One of President Nixon’s many successful domestic policies was his fight against organized crime in the United States.  On June 4, forty-one years ago, Nixon issued a statement regarding the signing of Executive Order 11534, which would create the National Council on Organized Crime.  Designed to combat rampant corruption and exploitation in metropolitan areas across America, this council was President Nixon’s solution to a daunting and dangerous problem. Vehemently opposed to organized crime, the President’s passion for this fight is apparent in his statement:

Its [organized crime’s] degrading influence can be felt in every level of American society, sometimes in insidious, subtle ways, but more often in direct acts of violence and illegality. It is a malignant growth in the body of American social and economic life that must be eliminated.

President Nixon explained his approach to the problem of organized crime through a discussion of the structure and formation of the council itself:

With the creation of the National Council on Organized Crime, composed of representatives of all the Federal departments and agencies having major responsibilities affecting or affected by the activities of organized crime, the fight against this evil will have the necessary strategic as well as tactical planning.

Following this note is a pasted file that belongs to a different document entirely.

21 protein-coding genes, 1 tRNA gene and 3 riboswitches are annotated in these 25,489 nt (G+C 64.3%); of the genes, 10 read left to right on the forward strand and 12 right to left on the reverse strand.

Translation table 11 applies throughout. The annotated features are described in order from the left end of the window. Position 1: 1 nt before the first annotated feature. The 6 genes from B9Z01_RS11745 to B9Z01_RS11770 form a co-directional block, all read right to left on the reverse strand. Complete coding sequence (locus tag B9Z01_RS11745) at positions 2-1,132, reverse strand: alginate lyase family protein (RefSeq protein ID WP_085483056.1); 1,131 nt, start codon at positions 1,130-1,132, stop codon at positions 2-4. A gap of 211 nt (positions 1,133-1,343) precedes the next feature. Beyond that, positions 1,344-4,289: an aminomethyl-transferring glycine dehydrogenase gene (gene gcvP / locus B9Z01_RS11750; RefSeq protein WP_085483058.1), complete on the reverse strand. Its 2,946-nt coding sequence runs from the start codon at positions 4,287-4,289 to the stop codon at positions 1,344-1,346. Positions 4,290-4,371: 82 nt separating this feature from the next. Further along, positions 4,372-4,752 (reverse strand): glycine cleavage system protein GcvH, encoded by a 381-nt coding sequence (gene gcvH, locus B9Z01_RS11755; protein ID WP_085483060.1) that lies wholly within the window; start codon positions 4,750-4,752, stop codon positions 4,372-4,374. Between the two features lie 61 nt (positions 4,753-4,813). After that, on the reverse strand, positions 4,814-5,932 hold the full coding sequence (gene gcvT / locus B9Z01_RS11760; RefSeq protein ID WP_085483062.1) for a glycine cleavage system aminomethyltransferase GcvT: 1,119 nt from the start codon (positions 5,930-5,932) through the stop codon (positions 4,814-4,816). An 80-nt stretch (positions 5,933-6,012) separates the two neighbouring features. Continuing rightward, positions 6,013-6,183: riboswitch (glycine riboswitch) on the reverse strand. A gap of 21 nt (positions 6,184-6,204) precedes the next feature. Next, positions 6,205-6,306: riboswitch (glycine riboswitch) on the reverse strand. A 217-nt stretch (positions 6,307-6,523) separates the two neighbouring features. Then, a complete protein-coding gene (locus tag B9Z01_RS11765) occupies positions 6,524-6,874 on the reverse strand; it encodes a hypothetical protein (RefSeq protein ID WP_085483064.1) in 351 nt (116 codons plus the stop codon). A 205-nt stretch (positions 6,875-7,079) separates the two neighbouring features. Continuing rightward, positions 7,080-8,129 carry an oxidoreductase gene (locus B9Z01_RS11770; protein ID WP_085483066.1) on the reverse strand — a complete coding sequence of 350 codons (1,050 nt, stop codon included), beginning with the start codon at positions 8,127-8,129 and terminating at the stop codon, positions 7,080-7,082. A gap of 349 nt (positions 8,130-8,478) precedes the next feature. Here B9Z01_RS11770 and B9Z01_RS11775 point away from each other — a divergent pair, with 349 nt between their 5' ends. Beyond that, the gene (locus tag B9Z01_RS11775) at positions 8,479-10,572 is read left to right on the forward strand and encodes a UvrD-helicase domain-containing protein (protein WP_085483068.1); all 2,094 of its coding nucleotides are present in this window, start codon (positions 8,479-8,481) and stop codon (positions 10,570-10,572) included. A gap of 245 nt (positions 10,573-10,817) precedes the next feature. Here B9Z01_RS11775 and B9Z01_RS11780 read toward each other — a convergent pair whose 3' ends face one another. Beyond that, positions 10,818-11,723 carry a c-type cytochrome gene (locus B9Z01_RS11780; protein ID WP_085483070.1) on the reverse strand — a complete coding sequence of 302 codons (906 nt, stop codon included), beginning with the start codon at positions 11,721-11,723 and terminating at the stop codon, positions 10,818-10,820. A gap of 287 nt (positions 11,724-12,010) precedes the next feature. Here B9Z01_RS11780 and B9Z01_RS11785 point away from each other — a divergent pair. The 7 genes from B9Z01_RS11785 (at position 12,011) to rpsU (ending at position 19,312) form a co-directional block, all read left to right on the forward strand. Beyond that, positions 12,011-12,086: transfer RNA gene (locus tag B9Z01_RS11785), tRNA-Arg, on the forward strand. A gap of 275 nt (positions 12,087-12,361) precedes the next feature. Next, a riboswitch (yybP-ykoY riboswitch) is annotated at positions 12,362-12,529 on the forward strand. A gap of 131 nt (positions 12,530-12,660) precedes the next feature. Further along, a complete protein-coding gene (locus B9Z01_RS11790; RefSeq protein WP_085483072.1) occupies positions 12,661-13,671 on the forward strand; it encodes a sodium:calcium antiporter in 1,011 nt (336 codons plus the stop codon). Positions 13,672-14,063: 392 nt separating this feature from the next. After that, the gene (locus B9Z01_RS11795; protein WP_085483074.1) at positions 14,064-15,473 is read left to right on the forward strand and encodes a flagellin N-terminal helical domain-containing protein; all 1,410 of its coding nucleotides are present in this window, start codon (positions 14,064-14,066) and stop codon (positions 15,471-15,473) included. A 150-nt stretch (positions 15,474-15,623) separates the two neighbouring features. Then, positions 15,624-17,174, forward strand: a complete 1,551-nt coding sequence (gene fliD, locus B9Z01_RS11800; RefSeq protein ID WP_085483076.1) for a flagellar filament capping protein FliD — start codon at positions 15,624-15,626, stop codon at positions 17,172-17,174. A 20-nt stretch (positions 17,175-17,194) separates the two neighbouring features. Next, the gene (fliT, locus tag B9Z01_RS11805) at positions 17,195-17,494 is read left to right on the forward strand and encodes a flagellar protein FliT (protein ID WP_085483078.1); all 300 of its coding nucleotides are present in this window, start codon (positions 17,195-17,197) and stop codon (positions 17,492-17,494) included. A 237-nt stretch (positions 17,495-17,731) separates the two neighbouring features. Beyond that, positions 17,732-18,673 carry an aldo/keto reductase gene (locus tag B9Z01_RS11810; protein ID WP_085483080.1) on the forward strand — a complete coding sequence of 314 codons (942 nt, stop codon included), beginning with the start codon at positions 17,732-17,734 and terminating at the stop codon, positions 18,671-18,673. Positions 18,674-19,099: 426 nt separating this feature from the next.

In order to ensure that this new council achieved a speedy and lasting victory over organized crime, President Nixon drew its members from multiple areas of the Federal government. Nixon hoped that because the National Council on Organized Crime promoted cooperation between various Federal agencies and departments, the diversity of its membership in terms of skills and resources would deliver a more efficient success than previous strategies in the fight against organized crime.

Photo: June 4, 1970, RN signs Executive Order on organized crime.